B.A. Honors and M.A. (University of Windsor), PhD (McMaster)
- Indigenous Literature
- Native Oral Tradition & Storytelling
- Indigenous Literary & Critical Theory
- Nineteenth-century Detective Fiction
SANDRA MUSE ISAACS, B.A. Honors and M.A. (Windsor), Ph.D. (McMaster) specializes in Indigenous Literature of Turtle Island (North America), Native Oral Tradition and Storytelling, Orality theory, Indigenous literary and critical theory, and 19th Century Crime & Detective Fiction. Her book, Eastern Cherokee Stories: A Living Oral Tradition and its Cultural Continuance (University of Oklahoma Press) will be released in the fall of 2019. She focuses on how modern Cherokee storytelling works to regenerate the culture and helps to revitalize their Indigenous language. Her research also centers around Indigenous oral traditions and their Earth-connected teachings which are becoming more pertinent with the changing global climate and recognition of the damage to the Earth caused by human practices of resource extraction. Her current project is compiling a collection of contemporary tellings of ancient stories by a group of elder Giduwah storytellers. She also looks to examine the “Little People” stories of the Cherokee, the Haudenosaunee, and the Mi’kmaq for their parallels. Her creative works have appeared in Rampike, Red Ink Journal, Prairie Fire Journal, and an anthology edited by poet John B. Lee.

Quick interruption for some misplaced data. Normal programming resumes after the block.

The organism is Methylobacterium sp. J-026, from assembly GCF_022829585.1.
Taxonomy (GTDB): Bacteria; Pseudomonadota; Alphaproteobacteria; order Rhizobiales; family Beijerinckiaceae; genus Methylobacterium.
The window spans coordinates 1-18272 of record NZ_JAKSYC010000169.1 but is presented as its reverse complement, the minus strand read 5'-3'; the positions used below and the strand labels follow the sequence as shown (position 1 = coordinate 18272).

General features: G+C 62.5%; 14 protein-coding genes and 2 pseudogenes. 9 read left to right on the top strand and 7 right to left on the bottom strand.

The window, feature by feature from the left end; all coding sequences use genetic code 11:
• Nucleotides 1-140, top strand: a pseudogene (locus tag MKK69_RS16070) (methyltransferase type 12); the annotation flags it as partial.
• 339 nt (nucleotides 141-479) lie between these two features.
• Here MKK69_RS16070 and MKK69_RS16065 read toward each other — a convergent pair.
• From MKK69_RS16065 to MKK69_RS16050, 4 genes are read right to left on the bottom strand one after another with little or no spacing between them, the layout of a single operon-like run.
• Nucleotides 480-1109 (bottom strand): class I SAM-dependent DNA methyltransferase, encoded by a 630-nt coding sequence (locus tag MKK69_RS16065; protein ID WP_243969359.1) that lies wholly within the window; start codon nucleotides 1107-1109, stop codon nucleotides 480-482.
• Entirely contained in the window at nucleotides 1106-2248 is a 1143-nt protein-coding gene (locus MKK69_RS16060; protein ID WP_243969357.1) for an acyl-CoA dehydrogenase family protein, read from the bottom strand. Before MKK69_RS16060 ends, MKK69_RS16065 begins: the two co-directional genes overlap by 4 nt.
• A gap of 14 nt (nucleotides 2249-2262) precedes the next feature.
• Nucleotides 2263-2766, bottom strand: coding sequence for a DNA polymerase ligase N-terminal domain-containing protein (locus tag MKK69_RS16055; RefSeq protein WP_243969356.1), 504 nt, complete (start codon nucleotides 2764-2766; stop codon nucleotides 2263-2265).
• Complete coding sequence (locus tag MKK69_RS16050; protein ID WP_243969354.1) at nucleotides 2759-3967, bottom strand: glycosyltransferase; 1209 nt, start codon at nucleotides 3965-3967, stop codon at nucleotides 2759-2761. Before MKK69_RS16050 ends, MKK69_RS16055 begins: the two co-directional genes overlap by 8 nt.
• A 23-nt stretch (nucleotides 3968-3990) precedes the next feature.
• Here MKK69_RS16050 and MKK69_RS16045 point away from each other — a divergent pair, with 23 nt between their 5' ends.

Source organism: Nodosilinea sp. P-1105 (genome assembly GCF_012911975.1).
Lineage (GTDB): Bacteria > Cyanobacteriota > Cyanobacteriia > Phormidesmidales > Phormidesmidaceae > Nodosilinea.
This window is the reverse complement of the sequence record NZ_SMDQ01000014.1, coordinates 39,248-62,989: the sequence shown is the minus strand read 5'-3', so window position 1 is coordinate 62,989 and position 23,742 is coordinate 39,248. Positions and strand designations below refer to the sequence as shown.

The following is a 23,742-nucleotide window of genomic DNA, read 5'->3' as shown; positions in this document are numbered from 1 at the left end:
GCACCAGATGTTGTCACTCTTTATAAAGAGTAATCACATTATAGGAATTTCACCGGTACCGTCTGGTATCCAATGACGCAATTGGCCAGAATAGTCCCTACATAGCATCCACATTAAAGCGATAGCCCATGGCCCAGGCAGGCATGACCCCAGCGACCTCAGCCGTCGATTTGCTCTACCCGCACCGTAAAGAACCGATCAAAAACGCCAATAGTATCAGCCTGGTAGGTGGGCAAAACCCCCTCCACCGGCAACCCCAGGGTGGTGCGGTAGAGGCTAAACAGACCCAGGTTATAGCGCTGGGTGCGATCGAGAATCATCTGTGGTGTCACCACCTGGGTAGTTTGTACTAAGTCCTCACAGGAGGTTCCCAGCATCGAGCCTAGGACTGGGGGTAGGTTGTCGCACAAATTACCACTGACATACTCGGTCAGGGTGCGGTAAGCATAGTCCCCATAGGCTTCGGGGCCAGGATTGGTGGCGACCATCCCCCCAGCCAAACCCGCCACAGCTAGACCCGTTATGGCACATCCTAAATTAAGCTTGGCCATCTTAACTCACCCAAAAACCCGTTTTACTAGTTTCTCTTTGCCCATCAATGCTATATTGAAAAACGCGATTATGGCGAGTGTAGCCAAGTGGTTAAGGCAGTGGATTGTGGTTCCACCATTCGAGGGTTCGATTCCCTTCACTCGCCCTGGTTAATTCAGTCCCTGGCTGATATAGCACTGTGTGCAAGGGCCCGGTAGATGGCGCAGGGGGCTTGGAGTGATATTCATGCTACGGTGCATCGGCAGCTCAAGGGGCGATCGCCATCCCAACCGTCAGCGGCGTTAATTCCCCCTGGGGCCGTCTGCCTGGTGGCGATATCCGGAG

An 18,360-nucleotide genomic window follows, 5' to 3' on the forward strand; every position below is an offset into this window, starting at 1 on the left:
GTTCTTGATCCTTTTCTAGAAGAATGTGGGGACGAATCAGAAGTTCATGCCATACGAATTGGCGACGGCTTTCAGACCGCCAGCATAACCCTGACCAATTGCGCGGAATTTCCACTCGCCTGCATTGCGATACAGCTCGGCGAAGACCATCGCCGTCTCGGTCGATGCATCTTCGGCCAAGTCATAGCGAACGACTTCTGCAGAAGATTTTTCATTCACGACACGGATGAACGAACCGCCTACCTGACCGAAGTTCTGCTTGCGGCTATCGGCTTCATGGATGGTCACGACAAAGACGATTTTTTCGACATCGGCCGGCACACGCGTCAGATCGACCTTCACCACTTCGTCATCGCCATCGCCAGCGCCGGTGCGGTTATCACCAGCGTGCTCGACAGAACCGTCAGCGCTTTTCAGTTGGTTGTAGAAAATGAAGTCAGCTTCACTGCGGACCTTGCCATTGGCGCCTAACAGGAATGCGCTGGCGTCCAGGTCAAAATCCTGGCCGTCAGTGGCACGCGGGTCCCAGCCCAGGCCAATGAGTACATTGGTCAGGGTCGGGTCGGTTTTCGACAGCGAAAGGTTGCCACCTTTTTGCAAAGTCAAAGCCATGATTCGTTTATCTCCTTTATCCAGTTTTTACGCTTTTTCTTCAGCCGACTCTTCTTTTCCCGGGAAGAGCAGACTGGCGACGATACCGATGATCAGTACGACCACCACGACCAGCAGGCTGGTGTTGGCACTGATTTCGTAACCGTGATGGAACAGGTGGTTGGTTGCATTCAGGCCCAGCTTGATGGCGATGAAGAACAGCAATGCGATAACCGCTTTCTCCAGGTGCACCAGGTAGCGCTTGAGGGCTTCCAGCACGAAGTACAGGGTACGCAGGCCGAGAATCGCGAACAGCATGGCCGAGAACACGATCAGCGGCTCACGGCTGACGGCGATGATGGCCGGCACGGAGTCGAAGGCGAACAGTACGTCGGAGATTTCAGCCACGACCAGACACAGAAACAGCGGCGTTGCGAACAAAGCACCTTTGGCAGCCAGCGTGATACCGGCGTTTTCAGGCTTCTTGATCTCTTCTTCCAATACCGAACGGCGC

Muse Isaacs is of Eastern Cherokee and Gaelic descent, and was hired under the President’s Indigenous Peoples Scholars initiative. She is honored to be working again in the homelands of the Three Fires Confederacy (Odawa, Ojibwe, and Potawatomie) where she grew up.